"We're strictly of the geriatric set," declared hoofer Honi Coles of himself and his colleagues in the Copasetics -- Henry "Phace" Roberts, Charles "Cookie" Cook, Leslie "Bubba" Gaines and Buster Brown. Aging (mostly over 60) they may be, but as these five survivors of the golden age of jazz tap proceeded to demonstrate at Carter Barron Amphitheatre Saturday night, the fires and humors of youth still race through their veins, their muscles, their heads. "Copasetic," a term coined by Bill "Bojangles" Robinson, to whose memory the tap-dancing club is dedicated, may be roughly translated "fine and dandy." That's the least of the compliments one could pay the evening's dancing.

The Copasetics performed with a four-man musical combo headed by pianist Danny Hogate. The earlier half of the bill was given over to an unaccompanied vocal group, the Persuasions, whose efforts were unfortunately marred by the absence of the group's bassist due to illness. The most one could say for the remaining foursome is that they appeared to be striving for a world record in shredded ensemble and off-key singing.

The lone reservation one might have about the Copasetics was the pat packaging of their numbers, which somehow seemed at odds with the spirit of inventive spontaneity one associates with tap. Still, the routines, however slick, were brilliantly effective. The group danced together in such items as "Tap-ology," which begins as a walk and evolves into an insouciant soft shoe; the "B.S. Chorus," performed sitting down with lots of under-the-knee claps and crossing ankles; the trickily syncopated "Shim-Sham Shimmy"; and a free-for-all flash finale.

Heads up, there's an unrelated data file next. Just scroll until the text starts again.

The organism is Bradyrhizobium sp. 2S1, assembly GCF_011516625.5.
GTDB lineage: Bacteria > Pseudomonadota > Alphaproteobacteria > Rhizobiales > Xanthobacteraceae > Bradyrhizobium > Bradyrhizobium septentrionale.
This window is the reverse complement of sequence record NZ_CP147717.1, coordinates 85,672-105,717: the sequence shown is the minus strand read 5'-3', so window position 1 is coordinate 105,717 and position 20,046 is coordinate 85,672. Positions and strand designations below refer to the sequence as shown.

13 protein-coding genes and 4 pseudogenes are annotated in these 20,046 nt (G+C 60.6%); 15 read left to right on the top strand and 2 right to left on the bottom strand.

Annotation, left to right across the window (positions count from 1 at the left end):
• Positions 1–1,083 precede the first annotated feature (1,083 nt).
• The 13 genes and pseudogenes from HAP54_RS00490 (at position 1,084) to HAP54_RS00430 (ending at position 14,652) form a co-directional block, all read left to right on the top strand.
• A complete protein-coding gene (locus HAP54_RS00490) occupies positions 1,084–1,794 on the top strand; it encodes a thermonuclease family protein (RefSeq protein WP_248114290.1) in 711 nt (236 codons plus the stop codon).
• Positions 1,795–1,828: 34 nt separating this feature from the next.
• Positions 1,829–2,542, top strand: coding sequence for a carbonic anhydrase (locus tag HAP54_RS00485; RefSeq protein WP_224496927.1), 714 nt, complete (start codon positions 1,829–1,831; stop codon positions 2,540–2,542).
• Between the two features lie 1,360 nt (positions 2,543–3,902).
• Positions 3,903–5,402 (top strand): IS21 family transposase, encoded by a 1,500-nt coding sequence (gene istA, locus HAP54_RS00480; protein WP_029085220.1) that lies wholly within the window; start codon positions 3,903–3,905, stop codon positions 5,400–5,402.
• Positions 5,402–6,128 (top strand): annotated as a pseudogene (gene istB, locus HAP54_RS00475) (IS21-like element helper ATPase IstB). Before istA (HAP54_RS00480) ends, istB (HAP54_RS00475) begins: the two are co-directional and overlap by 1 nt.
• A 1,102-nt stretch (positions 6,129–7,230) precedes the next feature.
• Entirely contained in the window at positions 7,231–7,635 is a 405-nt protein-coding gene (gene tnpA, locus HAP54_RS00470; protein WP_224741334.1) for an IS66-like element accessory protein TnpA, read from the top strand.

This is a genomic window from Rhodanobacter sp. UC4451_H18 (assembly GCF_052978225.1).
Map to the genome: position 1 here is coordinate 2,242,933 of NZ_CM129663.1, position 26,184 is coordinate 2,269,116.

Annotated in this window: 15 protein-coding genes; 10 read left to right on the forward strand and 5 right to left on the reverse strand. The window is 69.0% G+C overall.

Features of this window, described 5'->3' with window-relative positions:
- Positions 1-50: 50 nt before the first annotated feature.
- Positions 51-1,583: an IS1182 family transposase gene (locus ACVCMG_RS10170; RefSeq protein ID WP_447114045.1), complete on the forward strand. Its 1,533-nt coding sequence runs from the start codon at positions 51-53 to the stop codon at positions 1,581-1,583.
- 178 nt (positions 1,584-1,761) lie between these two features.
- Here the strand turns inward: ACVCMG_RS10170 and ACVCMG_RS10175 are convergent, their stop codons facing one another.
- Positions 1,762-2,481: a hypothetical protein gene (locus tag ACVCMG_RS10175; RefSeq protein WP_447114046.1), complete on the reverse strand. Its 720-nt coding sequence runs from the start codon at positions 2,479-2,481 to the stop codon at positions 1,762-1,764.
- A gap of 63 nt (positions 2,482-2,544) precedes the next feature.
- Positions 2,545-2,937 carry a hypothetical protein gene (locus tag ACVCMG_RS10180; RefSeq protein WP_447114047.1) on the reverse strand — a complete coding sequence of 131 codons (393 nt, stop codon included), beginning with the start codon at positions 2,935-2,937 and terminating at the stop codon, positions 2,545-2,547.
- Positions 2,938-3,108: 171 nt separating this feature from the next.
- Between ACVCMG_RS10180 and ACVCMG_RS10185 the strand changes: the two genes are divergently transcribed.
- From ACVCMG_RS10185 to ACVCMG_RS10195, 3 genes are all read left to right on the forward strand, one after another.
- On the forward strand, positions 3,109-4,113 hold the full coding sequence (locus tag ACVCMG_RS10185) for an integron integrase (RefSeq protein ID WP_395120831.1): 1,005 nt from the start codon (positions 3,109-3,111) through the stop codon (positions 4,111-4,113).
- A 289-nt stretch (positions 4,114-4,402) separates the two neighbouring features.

In between came solos for the individual dancers, displaying their particular tricks and talents -- these included a Robinson tribute by "Phace" Roberts and Coles, and an homage to another classic hoofer, the late Pete Nugent, by "Cookie" Cook, raffishly flipping and twirling his vaudevillian tweed hat.Buster Brown got into a slew of taprobatics, with pirouettes into floor splits and the like. "Bubba" Gaines drew whoops from the crowd with his jump-rope number. At one point, Washington's own Mr. Rhythm (Carl Jackson) was called onto the stage for a brief solo of bearish charm.

Most winning of all was Honi Coles, using his lean height and suave bearing with Astaire-like grace, spinning out quietly dazzling tap rhythms in sounds that were like a cascade of poker chips.